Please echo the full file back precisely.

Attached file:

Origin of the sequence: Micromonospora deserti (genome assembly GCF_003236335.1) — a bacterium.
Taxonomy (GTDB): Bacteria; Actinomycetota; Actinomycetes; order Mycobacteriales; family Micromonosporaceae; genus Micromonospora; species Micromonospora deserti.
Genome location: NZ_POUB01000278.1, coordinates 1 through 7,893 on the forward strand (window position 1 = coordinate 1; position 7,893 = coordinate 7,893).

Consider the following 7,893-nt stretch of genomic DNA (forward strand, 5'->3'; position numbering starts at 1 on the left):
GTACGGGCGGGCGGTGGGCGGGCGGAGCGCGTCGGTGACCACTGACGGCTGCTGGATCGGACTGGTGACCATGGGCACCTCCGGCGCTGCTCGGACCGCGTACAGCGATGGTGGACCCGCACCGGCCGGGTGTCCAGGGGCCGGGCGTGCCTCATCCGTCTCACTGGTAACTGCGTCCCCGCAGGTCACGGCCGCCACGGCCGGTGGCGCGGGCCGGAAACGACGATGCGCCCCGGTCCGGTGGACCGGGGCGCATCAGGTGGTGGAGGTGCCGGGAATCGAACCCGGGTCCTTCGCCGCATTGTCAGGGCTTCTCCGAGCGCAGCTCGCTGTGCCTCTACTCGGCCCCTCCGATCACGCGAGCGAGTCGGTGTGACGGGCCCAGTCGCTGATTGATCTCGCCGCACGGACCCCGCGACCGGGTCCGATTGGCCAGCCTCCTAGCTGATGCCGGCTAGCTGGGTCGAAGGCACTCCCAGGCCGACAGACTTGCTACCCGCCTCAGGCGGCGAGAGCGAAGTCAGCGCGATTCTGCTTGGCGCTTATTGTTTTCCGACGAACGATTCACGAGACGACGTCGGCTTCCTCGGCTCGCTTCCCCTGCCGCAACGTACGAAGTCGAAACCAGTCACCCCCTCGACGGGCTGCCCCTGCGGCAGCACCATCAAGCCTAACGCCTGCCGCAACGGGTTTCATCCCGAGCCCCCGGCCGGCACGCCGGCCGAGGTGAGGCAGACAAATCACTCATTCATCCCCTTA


Origin of the sequence: Micromonospora deserti (genome assembly GCF_003236335.1) — a bacterium.
Taxonomy (GTDB): Bacteria; Actinomycetota; Actinomycetes; order Mycobacteriales; family Micromonosporaceae; genus Micromonospora; species Micromonospora deserti.
Genome location: NZ_POUB01000278.1, coordinates 1 through 7,893 on the forward strand (window position 1 = coordinate 1; position 7,893 = coordinate 7,893).

Consider the following 7,893-nt stretch of genomic DNA (forward strand, 5'->3'; position numbering starts at 1 on the left):
GTACGGGCGGGCGGTGGGCGGGCGGAGCGCGTCGGTGACCACTGACGGCTGCTGGATCGGACTGGTGACCATGGGCACCTCCGGCGCTGCTCGGACCGCGTACAGCGATGGTGGACCCGCACCGGCCGGGTGTCCAGGGGCCGGGCGTGCCTCATCCGTCTCACTGGTAACTGCGTCCCCGCAGGTCACGGCCGCCACGGCCGGTGGCGCGGGCCGGAAACGACGATGCGCCCCGGTCCGGTGGACCGGGGCGCATCAGGTGGTGGAGGTGCCGGGAATCGAACCCGGGTCCTTCGCCGCATTGTCAGGGCTTCTCCGAGCGCAGCTCGCTGTGCCTCTACTCGGCCCCTCCGATCACGCGAGCGAGTCGGTGTGACGGGCCCAGTCGCTGATTGATCTCGCCGCACGGACCCCGCGACCGGGTCCGATTGGCCAGCCTCCTAGCTGATGCCGGCTAGCTGGGTCGAAGGCACTCCCAGGCCGACAGACTTGCTACCCGCCTCAGGCGGCGAGAGCGAAGTCAGCGCGATTCTGCTTGGCGCTTATTGTTTTCCGACGAACGATTCACGAGACGACGTCGGCTTCCTCGGCTCGCTTCCCCTGCCGCAACGTACGAAGTCGAAACCAGTCACCCCCTCGACGGGCTGCCCCTGCGGCAGCACCATCAAGCCTAACGCCTGCCGCAACGGGTTTCATCCCGAGCCCCCGGCCGGCACGCCGGCCGAGGTGAGGCAGACAAATCACTCATTCATCCCCTTA